But, as we’ve written before, investments made by Ford and GM were part of longtime trends and market decisions. Ford CEO Mark Fields, for example, praised Trump’s promises to cut taxes and regulation, but said recent investments in U.S. plants were market-based. Asked on Fox Business News if he would have made the investments had Trump not won the election, Fields said, “Yes, absolutely.”
As for Intel, we wrote in February that Trump had a stronger case in that instance. The Intel CEO credited Trump’s pro-business policies for a $7 billion investment in an Arizona factory, though Intel had announced a $5 billion investment in that facility in 2011. The project wasn’t completed.
“We’re making this investment now to meet demand that we now expect,” Intel spokesman William Moss said. “That said, we certainly join other companies in supporting the administration’s pro business and pro investment goals.”
And Jack Ma, of Alibaba, the e-commerce Chinese company, told Trump in early January that he would add 1 million U.S. small businesses to the online platform over the next five years, a move Alibaba said could add 1 million jobs (one each per small business).
Trump also again took credit for saving hundreds of millions on the F-35 jet made by Lockheed Martin, savings that were in the works before he was sworn in.
“[A] little before I took office there was a terrible article about the F-35 fighter jet. It was hundreds of billions of dollars over budget,” he said, going on to say that he called Lockheed and said he would have to “bid this out to another company, namely Boeing” and that “I started getting competing offers back and forth.”
Trump claimed he saved $725 million. In the past, he has claimed a savings of $600 million. But as the Washington Post‘s Fact Checker found, Air Force Lt. Gen. Christopher Bogdan, the head of the F-35 Joint Program Office, had already announced on Dec. 19 — before Trump met privately with Lockheed CEO Marillyn Hewson — that the cost of the F-35 would come down. His cost reduction estimate came out to $549 million to $630 million, according to the Post’s calculation.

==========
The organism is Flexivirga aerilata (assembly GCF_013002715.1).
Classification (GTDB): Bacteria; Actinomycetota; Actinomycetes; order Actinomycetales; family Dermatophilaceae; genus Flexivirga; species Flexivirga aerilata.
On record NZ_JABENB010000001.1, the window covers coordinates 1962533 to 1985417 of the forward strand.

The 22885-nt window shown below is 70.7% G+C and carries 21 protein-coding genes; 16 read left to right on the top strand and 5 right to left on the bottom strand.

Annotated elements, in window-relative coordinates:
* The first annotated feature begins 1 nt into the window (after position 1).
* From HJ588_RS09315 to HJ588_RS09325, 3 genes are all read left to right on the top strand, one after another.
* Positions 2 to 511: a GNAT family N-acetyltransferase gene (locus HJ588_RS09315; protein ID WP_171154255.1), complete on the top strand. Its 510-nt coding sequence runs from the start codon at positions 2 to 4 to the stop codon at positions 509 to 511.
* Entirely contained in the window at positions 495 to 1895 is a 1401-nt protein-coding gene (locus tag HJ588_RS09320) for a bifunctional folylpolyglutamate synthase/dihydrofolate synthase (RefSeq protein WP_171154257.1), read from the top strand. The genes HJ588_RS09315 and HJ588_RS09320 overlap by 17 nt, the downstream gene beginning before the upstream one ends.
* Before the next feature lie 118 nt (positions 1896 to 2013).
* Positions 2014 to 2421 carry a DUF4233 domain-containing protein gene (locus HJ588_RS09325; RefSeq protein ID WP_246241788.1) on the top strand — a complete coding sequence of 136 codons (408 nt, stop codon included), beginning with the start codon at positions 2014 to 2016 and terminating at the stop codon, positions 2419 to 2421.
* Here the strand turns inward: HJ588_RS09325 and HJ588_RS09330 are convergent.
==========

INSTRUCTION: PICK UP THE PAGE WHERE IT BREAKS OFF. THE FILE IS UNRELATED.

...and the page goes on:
Aviation Week also wrote that Trump “overstates” his role and that the price reduction on the jet had been “ongoing.”
In addition, the president rehashed a campaign claim that distorts the facts on the vetting process required for those entering the U.S.
Trump: We have people allowed into our country with no documentation whatsoever. They have no documentation and they were allowed under the previous administrations, they were allowed into our country.
Trump didn’t specify that he was talking about refugees, but he indicated he was speaking about his “stance on having people come in to this country that we have no idea who they are and in certain cases you will have radical Islamic terrorism.”
Throughout the 2016 campaign, Trump made similar claims. For instance, in a late August speech on illegal immigration, he said that Syrian refugees seeking admission to the U.S. have “no documentation” and “no paperwork.” That’s false.
As we wrote, Barbara Strack, chief of the refugee affairs division of the U.S. Citizenship and Immigration Services, told Congress in October 2015 that “we’ve found with Syrian refugees … in general they have many, many documents.” Documents were also one part of the vetting process, she said. Those applying for refugee status are also interviewed by the U.S. Citizenship and Immigration Services and go through security checks by the National Counterterrorism Center, the FBI’s Terrorist Screening Center, the Department of Homeland Security and the Department of Defense. There’s a health screening and a three-day “cultural orientation,” too.
Editor’s Note: We will be doing more on Trump’s first 100 days in office later this week, so be sure to return to our website as the new president approaches the milestone.